Back in the mid-90s, doctors who bought EHR systems were trying to solve specific problems.   These early adopters would listen as I listed the many ways that EHR systems would change their lives, acknowledge the issues I raised, then buy an EHR anyway.   More often than not, however, they were happy with how things turned out because the problems they sought to solve were eliminated.

In academic medical centers, informaticists and clinicians who saw the potential of IT to improve care delivery drove adoption.  Here, most systems were homegrown, and by extension, custom designed.   The success of those nascent EHR systems in academic and early-adopter private practices gave the impression that EHR systems were ready for wide adoption–eventually leading policy makers, cheered on by vendors and visionaries, to advocate for what became the federal EHR incentive programs.   The big push started in 2003 and was fully realized in HITECH. 

As is usually the case with complex systems, the downstream effects of widespread EHR adoption were not anticipated. Overly optimistic assumptions about the state of EHR technology and lack of familiarity with the effort and creativity required to design and build EHR systems led to unrealistic MU-related feature creep.  Some assumptions–HL7 V3 RIM was ready for building real-world interoperability solutions or that anyone really knew what semantic interoperability was or looked like in real-life–were obviously wrong.   More recent assumptions (that usability research along with better user-centered design processes will solve EHR workflow and safety issues) will be debunked in good time.  Disney aside, frogs do not turn into princes.

The chart metaphor is not the proper design inspiration for supporting the complete range of clinical processes. Until this is accepted, EHR usability research (with all of its problems) (1, 2) and the UCD processes that make use of that research will not result in more process-friendly systems.  Hopefully, research on the unintended consequences of EHR adoption will provide a much-needed reality check on the true complexities of clinical software (3, 4, 5, 6, 7).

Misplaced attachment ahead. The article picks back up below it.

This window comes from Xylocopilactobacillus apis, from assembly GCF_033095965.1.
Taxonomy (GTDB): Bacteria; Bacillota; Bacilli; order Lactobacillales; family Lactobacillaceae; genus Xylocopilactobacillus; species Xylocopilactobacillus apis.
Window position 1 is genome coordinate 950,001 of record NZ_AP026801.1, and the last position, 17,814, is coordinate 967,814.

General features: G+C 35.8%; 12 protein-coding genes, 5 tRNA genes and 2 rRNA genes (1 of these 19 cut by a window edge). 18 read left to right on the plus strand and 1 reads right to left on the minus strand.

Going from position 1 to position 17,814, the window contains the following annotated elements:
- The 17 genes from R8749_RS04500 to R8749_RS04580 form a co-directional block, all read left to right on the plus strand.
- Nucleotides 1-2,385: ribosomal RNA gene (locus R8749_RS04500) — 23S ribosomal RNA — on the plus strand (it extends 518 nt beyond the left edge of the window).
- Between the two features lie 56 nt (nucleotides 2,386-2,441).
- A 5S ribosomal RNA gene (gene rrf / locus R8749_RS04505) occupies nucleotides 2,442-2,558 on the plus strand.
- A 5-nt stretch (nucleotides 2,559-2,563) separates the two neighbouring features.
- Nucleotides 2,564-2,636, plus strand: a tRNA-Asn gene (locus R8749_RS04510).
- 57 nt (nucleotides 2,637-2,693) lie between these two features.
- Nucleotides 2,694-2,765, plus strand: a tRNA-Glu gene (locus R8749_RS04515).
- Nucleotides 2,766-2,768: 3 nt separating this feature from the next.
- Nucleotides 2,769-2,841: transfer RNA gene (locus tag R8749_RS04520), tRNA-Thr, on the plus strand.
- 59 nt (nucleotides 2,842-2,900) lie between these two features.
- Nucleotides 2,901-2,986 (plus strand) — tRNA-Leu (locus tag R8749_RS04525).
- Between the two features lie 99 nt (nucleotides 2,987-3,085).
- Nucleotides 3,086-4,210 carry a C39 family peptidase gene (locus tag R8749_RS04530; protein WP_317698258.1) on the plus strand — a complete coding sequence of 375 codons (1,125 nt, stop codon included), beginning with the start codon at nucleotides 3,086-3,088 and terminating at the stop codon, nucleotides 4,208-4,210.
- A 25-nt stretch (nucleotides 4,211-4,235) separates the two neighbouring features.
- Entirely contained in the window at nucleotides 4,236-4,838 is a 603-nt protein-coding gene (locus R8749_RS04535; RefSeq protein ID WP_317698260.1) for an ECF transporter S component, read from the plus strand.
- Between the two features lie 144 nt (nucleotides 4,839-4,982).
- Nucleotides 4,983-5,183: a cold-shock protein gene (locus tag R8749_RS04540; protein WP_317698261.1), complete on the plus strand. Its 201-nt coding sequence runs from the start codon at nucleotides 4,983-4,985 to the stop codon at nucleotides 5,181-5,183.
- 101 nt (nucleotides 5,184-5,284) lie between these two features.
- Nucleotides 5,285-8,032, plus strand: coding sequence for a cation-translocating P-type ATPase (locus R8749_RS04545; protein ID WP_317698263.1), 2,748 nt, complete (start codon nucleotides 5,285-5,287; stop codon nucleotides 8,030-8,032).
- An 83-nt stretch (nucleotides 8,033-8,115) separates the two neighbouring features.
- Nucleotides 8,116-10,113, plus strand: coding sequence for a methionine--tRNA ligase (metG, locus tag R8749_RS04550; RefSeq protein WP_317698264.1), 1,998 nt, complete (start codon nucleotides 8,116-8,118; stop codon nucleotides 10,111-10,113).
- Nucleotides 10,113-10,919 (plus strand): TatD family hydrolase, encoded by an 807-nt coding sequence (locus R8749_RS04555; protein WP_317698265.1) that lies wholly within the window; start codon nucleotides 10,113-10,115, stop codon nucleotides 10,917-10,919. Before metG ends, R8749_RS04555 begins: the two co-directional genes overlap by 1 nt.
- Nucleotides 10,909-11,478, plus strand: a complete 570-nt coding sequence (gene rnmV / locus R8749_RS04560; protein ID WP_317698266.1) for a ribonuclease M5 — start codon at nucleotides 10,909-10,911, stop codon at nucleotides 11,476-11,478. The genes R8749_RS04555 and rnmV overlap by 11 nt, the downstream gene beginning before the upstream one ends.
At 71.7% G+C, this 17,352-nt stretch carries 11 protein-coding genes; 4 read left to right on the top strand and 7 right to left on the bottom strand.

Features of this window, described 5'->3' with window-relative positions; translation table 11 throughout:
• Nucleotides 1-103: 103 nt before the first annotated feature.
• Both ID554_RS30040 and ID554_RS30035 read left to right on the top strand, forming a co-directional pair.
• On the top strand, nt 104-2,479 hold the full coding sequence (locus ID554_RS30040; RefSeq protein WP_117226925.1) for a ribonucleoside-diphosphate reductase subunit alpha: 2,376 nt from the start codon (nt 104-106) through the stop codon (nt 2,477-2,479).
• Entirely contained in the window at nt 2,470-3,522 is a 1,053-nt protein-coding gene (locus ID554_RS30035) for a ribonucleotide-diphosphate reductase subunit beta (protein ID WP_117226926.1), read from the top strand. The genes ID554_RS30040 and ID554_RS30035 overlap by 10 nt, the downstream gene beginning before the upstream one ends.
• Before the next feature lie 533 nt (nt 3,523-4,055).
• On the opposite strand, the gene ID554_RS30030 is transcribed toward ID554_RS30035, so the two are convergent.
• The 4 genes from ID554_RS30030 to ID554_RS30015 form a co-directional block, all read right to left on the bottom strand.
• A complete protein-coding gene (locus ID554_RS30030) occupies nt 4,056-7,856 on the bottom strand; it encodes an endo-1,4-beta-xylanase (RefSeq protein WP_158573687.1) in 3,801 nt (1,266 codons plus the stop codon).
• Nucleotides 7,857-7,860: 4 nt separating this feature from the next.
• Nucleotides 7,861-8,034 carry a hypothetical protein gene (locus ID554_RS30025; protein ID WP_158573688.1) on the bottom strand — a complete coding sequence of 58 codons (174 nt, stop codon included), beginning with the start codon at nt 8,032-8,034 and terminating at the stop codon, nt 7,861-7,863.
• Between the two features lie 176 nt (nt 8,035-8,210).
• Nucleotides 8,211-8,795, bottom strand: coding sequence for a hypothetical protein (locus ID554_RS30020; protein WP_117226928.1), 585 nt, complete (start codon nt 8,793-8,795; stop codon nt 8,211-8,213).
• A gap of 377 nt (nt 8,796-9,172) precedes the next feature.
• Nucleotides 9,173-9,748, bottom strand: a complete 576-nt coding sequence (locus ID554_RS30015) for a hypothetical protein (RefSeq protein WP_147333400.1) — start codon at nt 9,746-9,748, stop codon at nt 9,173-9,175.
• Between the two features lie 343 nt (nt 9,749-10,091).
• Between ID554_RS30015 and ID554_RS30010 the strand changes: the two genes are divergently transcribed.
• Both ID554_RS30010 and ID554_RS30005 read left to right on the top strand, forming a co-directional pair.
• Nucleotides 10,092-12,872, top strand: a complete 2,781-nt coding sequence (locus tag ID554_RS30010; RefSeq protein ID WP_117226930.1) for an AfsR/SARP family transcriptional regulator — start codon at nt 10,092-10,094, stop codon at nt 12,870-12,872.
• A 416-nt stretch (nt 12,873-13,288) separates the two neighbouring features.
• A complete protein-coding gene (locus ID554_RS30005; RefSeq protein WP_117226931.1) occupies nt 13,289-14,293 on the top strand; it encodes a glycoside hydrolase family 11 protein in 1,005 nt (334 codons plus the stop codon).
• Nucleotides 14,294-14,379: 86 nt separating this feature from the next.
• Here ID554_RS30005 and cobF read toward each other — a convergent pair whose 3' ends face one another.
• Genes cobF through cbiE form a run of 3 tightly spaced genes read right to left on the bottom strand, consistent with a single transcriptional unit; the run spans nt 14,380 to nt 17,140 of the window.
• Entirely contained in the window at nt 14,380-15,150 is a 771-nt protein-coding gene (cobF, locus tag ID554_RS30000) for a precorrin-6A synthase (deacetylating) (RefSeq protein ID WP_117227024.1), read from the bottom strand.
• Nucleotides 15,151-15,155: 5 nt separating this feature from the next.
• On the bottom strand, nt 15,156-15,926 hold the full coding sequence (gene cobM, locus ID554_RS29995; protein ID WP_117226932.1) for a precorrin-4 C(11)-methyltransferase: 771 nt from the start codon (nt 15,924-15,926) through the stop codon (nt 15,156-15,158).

Whenever I read about safety issues, lower productivity, ransomware or other EHR-related problems, Jurassic Park comes to mind.   Putting dinosaurs and humans together is not a good idea, and neither is giving complex computer systems to organizations with little understanding of information security or process management.  The rush to install systems and get an incentive payment was little different than setting out to see the dinosaurs with a hurricane approaching—that someone would be eaten was only a matter of time.

In 2006, Campbell et al. provided a list of CPOE-related issues that, thanks to wider EHR adoption, are now well known (3).

  • More/new work for clinicians
  • Unfavorable workflow issues
  • Never ending demands for system changes
  • Paper persistence
  • Changes in communication patterns and practices
  • Negative emotions
  • New kinds of errors
  • Changes in the power structure
  • Overdependence on technology

Too many clicks and productivity losses are major complaints.  Workarounds are common.  Customizations are frequent and can be troublesome to maintain (i.e., retaining them through product updates). Clinician burnout is increasing.  Every item in the above list has been documented in the literature.  Given that this list is from 2006, one would think that 11 years later, EHR issues would have decreased—except, they have not.

In New Unintended Adverse Consequences of Electronic Health Records (4), Sittig and colleagues add six additional consequences to ponder. 

  • Complete clinical information unavailable at the point of care
  • Lack of innovations to improve system usability leads to frustrating user experiences
  • Inadvertent disclosure of large amounts of patient-specific information
  • Increased focus on computer-based quality measurement negatively affects clinical workflows and patient-provider interactions
  • Information overload from marginally useful computer-generated data
  • Decline in the development and use of internally-developed EHRs

Complete clinical information unavailable at the point of care